New World members soar like world-class soloists in concerto program
The New World Symphony’s musicians had the chance to show off Saturday in a concert of concertos that provided a stunning display of the orchestra’s depth of talent.
The musicians, who come to the orchestra as a sort of finishing school before going on to professional careers, spend an enormous among of time in conservatories learning the great works of the solo repertoire but then rarely get a chance to perform them in public. On Saturday at the orchestra’s hall in Miami Beach, four of its musicians stood before their colleagues and displayed abilities that would have made them worthy soloists in its regular concert season.
The horn has long had a reputation as the most treacherous instrument in the orchestra, with even distinguished performers suffering embarrassing lapses on occasion. The accuracy of James Ferree’s playing stood out as he performed the Soviet composer Reinhold Gliere’s Horn Concerto. But accuracy alone does not make a distinguished performance, and Ferree’s playing of this three-movement work displayed a mastery of the instrument that allowed him to paint all the moods of this work’s late-Romantic landscape (Although composed in 1950, it sounds like it was written in 1880.).
He brought an assertive, steel-edged tone to the first movement’s passages, was brilliant and biting in fast sections, drew throaty, golden sounds from the instrument in the melodies of the second movement.
The Bartok Viola Concerto, an elegiac work left unfinished at the composer’s death, received an intelligent, searching performance from Elizabeth Breslin. She played without the astringency that many performers bring to Bartok, bringing to the work a warm, dark tone that is the special property of the viola. Her virtuosity was apparent in the double- and triple stops, where the violist plays two or three tones at once, and in his confident flights up the A string, where she made the instrument sound like a violin. The second movement was a yearning, atmospheric interlude. In the finale, she played the bumptious chords and fast passages like a gypsy violist.
The violinist Will Haapaniemi displayed unusual aplomb when crisis struck toward the end of the last movement of Prokofiev’s Violin Concerto No. 2. As he played one fast-moving passage, weird sounds started coming from his instrument, his previously fine intonation having seemingly departed. A string had apparently loosened—an occasional mishap on the instrument—and he quickly thrust his violin at the concertmaster, took hers, placed it under his chin and carried on with Prokofiev’s coda.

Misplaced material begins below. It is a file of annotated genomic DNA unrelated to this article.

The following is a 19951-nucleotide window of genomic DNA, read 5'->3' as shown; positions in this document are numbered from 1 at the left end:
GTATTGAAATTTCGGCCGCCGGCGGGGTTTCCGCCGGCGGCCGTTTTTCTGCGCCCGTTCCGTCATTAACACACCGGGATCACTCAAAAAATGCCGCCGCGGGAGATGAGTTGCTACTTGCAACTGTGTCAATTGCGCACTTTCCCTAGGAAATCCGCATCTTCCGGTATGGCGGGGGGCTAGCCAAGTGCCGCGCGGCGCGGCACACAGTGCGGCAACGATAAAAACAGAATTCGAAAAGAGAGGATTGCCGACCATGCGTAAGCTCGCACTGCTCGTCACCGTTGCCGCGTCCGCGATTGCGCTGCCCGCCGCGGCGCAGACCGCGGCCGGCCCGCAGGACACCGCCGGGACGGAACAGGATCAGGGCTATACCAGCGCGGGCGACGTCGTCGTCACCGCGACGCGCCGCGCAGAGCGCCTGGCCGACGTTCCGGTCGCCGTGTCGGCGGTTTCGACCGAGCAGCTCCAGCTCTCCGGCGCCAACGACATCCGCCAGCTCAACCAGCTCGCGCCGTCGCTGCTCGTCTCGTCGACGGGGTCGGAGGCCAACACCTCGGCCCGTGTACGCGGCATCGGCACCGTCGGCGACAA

Even without his swift response to an emergency, this was a distinguished performance. He surmounted the concerto’s technical difficulties without any apparent problems, displaying a musical intelligence that brought out the work’s eerie, mysterious qualities, playfulness and occasional brutality. He brought a radiant tone to the second movement but with a cool restraint that seemed right for the anti-romantic composer’s music and his hard-driving vitality in the last movement built up ever-increasing force to the end.
Franz Waxman’s Carmen Fantasy is difficult almost to the point of parody, requiring the violinist to use staccato bowing, play two or three notes simultaneously in rapid succession, engage in high-speed runs up and down the fingerboard and use all the other tricks in the post-Paganini violinist’s bag.
Ko Sugiyama played like an old-fashioned virtuoso in the best sense, a style entirely appropriate to this work. He milked melodies high on the instrument’s lowest string for all they were worth, sliding from note to note like a Vaseline-haired violinist from the 1930s. His playing of the difficult passages, particularly the frenzied section that led to the work’s abrupt conclusion, had the sort of sizzling intensity that only virtuosity of a high caliber can impart to music.
The members of the orchestra, led by Alasdair Neale, gave their colleagues firm support throughout.
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Mon Mar 7, 2011
at 7:41 am